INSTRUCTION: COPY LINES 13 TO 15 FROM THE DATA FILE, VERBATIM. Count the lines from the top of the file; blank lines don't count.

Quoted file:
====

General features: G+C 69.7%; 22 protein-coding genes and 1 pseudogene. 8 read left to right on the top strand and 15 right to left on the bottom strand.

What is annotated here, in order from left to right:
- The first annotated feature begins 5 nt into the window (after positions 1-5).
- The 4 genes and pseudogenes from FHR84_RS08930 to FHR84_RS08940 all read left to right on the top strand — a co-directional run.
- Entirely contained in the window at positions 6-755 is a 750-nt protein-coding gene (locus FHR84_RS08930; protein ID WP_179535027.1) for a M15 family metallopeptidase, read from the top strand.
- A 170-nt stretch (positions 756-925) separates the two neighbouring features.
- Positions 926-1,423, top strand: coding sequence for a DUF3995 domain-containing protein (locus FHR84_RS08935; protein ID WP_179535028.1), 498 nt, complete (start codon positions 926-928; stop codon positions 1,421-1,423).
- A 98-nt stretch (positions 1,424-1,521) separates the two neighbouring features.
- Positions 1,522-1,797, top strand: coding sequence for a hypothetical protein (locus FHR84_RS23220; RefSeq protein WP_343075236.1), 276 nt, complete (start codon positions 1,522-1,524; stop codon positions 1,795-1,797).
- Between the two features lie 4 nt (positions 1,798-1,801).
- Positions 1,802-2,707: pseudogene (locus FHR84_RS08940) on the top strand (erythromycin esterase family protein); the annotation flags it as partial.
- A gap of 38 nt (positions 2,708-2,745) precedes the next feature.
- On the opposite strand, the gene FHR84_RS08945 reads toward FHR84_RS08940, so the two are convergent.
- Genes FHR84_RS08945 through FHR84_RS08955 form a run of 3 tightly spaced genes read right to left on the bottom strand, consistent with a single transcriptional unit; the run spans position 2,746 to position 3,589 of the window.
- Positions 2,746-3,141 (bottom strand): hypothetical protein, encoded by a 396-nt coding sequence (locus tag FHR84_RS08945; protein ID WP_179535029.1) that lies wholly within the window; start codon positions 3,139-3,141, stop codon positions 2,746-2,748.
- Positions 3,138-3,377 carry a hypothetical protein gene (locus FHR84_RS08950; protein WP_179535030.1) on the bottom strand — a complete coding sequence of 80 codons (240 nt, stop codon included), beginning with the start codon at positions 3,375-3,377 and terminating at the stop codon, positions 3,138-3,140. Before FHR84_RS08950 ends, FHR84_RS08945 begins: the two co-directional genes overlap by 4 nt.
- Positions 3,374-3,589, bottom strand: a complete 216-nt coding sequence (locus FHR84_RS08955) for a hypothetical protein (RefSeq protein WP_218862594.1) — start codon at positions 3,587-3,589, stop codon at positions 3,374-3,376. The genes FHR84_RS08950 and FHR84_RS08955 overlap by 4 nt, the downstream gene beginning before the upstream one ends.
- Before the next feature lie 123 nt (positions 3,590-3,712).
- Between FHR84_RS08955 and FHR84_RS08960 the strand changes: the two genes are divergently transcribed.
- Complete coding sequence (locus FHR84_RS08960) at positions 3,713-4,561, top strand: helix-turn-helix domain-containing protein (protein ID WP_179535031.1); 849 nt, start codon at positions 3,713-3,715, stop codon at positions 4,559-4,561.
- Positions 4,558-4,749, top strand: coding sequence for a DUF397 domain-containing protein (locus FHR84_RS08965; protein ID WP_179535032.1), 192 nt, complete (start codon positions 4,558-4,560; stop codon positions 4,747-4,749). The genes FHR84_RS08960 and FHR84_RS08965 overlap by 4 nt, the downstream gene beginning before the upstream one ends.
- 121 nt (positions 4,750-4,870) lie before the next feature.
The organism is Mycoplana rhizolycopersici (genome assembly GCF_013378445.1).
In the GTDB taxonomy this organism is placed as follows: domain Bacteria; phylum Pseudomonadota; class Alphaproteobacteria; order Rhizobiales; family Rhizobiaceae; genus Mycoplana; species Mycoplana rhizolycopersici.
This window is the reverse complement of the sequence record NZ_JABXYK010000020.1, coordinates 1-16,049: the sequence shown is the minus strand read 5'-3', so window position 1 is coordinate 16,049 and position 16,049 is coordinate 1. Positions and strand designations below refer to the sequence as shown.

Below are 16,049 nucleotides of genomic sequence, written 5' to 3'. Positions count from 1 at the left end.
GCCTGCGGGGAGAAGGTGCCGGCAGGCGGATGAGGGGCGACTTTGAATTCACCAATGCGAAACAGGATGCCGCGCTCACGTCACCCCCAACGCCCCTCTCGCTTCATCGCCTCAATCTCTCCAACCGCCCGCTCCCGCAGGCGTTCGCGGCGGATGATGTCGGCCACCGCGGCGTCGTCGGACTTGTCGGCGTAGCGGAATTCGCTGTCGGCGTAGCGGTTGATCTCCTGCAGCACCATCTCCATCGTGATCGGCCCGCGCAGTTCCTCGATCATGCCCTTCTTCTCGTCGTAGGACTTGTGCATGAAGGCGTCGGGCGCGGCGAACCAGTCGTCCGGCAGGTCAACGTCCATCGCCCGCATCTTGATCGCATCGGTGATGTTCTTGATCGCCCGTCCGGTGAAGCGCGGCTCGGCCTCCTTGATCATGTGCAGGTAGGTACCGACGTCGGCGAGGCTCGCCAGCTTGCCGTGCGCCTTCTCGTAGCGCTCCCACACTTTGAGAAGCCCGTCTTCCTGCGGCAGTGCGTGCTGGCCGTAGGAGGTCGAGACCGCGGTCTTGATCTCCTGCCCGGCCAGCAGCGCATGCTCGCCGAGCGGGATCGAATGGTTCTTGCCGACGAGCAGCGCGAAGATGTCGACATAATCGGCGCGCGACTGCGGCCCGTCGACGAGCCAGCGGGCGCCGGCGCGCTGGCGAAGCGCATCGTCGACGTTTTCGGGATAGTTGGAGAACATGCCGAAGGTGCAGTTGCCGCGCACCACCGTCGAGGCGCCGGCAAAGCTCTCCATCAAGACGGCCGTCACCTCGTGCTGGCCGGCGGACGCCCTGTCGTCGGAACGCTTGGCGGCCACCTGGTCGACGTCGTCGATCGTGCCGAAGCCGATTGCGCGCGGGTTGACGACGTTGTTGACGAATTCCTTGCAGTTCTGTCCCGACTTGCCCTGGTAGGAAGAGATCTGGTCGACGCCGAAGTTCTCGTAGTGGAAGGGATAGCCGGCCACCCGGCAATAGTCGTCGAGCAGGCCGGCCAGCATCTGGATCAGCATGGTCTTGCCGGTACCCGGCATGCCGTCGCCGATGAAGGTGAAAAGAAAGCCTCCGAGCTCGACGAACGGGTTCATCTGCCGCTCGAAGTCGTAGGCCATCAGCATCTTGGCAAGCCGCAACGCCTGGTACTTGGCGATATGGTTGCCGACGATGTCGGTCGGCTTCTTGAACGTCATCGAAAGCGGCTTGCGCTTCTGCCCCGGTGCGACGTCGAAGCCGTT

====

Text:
- On the opposite strand, the gene FHR84_RS08945 reads toward FHR84_RS08940, so the two are convergent.
- Genes FHR84_RS08945 through FHR84_RS08955 form a run of 3 tightly spaced genes read right to left on the bottom strand, consistent with a single transcriptional unit; the run spans position 2,746 to position 3,589 of the window.
- Positions 2,746-3,141 (bottom strand): hypothetical protein, encoded by a 396-nt coding sequence (locus tag FHR84_RS08945; protein ID WP_179535029.1) that lies wholly within the window; start codon positions 3,139-3,141, stop codon positions 2,746-2,748.